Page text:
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What is Face Yoga?

What is Face Yoga?

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What do celebrities like Meghan Markle, Jennifer Aniston, Madonna, and Gwenyth Paltrow have in common? They’ve all devotees to face yoga.

Wait, face yoga?

Yep! Much like how yoga can help strengthen your body and build muscle, face yoga exercises are said to help create defined cheekbones jawline.

“I swear it works, as silly as you may feel,” Markle told Birchbox in 2014. “On the days I do it, my cheekbones and jawline are way more sculpted.”

It’s also shown to help plump and firm skin, creating a radiant complexion and radiant glow that lasts way longer than a regular yoga class. 

The bonus? Not only is your skin firm and plump, but these face exercises are simultaneously working on wrinkles and fine lines. Face yoga is cheaper (as in, free!) and is a natural alternative to invasive procedures like botox and plastic surgery. 

Health Benefits

So the beauty-boosting benefits of face yoga are the biggest draws, but a regular practice also offers plenty of other benefits.

Facial exercises — also known as orofacial myofunctional therapy — are often recommended in recovery plans for people with facial paralysis to help retrain oral and facial muscles.

Face and tongue exercises help promote a proper tongue position, improve breathing, chewing, and swallowing. Through the therapy, patients learn how to breathe correctly through the nose and rest the tongue against the roof of the mouth. This exercises all facial muscles and works on functional posturing and chewing.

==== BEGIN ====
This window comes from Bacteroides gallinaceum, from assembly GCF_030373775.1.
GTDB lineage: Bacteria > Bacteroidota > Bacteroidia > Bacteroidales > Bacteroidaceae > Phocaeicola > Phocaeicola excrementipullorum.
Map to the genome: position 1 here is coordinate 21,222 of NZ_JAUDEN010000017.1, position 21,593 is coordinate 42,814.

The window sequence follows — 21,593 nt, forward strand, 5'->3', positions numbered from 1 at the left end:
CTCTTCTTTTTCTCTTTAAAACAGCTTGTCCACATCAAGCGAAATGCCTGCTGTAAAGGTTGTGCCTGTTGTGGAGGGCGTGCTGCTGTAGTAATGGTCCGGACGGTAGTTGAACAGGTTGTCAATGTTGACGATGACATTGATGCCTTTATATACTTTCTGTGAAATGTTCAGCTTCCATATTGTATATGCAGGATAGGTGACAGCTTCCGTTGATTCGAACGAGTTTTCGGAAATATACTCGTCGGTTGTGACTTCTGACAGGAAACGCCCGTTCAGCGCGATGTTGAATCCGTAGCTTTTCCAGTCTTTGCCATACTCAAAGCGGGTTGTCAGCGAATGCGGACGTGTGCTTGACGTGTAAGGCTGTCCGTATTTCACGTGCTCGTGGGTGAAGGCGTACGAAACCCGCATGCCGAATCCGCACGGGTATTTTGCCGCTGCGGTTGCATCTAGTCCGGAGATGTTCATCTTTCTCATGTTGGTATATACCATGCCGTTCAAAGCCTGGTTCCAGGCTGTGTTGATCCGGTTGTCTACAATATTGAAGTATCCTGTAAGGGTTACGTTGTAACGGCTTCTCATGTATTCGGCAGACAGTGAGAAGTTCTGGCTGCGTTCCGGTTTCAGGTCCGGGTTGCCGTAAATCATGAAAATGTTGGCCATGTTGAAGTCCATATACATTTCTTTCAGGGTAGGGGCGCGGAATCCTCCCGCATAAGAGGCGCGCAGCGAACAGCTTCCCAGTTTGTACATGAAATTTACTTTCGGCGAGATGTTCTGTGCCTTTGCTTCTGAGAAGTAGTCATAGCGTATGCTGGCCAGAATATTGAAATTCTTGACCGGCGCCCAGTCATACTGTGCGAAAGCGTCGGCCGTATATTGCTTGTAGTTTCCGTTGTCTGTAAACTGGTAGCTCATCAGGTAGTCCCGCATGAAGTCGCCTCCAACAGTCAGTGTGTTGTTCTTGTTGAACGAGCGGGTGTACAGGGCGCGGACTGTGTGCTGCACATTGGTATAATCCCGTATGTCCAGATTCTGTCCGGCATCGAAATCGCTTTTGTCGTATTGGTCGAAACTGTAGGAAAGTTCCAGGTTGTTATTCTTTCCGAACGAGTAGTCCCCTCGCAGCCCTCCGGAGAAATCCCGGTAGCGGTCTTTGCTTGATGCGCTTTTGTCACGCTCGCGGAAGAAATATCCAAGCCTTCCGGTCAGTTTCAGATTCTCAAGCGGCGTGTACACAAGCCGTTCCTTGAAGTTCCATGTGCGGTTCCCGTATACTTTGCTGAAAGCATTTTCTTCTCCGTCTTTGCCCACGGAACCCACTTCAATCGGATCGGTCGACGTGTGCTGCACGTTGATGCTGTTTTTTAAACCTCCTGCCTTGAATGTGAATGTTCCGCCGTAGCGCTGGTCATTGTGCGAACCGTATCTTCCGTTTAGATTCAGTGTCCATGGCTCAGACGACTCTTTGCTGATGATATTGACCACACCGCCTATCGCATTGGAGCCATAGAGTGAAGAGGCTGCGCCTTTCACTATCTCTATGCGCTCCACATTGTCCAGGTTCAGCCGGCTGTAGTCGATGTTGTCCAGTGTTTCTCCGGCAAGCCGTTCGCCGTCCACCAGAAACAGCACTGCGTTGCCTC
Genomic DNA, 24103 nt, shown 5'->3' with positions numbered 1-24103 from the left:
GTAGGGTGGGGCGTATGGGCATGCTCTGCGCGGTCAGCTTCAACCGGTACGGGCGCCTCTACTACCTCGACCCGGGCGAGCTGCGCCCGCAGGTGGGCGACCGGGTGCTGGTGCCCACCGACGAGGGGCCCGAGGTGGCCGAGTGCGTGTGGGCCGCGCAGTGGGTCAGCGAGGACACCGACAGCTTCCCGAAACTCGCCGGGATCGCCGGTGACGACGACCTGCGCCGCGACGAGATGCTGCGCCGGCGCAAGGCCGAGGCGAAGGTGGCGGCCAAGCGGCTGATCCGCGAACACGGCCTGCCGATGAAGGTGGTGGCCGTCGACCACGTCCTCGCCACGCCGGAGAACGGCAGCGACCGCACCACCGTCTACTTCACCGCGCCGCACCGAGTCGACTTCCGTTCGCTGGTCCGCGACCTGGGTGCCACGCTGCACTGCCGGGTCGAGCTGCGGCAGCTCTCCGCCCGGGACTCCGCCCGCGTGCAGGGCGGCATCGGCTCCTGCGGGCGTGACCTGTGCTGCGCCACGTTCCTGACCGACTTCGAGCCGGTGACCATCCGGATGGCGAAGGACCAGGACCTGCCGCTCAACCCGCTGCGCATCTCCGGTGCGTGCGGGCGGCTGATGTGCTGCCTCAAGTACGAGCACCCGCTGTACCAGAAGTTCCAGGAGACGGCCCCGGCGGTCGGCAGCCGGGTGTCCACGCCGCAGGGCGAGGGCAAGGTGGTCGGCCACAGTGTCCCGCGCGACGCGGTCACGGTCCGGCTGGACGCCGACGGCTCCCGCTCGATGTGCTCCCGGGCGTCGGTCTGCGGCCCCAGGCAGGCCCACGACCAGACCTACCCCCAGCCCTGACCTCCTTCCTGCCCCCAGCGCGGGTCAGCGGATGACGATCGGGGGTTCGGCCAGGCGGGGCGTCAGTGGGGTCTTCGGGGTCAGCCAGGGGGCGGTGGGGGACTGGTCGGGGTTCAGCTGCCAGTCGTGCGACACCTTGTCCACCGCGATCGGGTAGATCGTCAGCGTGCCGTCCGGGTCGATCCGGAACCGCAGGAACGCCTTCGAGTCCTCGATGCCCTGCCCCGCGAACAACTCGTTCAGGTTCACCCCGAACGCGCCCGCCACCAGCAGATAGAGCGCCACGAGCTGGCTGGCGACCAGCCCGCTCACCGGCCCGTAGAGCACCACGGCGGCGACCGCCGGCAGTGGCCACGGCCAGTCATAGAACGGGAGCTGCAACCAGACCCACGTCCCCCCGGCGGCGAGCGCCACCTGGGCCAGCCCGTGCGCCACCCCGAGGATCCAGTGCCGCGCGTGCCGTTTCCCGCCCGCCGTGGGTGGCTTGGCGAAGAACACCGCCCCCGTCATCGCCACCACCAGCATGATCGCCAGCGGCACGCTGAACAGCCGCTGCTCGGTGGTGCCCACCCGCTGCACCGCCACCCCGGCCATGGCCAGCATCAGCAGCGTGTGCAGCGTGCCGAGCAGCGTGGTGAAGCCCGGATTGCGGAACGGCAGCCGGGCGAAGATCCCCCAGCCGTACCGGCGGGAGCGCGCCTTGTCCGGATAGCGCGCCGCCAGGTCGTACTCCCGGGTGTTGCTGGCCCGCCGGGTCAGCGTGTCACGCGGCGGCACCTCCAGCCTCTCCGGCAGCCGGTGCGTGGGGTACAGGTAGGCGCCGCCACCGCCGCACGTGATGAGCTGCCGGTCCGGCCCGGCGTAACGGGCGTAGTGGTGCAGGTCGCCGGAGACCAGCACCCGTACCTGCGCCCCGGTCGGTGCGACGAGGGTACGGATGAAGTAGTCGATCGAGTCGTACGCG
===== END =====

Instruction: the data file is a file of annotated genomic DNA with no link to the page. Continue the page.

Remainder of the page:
Face yoga can also help with other health concerns, including neck pain, snoring, headaches, speech issues, teeth grinding, allergies, mild to moderate sleep apnea, frequent choking, gagging, or trouble swallowing.

But most important of all, it helps reduce wrinkles. One study showed that participants who practiced specific facial massage techniques using a Japanese facial exercise tool twice a day for eight weeks experienced increasing muscle thickness. This helped create a more youthful, rejuvenated look — AKA they had fewer wrinkles.

How to Do Face Yoga

Ok, we’re sold. But how do you do face yoga? Let’s get to it.

Fumiko Takatsu, the founder of the Face Yoga Method, recommends practicing face yoga twice a day regularly — ideally, once in the morning to wake the muscles up and before bed at night to release the tension from the day.

She also recommends practicing four to five poses per session, lasting for 30 seconds. Start with a warmup and then target specific muscles that the individual wants to focus on.

It might sound like a big commitment, but the workout takes five minutes, tops.

Takatsu suggests starting with toning the bigger muscles first, the neck or forehead area, before moving to smaller facial muscles like the eyes. Because the eye area is delicate and small, isolating and activating those muscles is difficult.

At first, it can be challenging, but once you get used to it, the facial expressions that come with face yoga will feel natural. 

Face Yoga Exercises to Try

The Warmup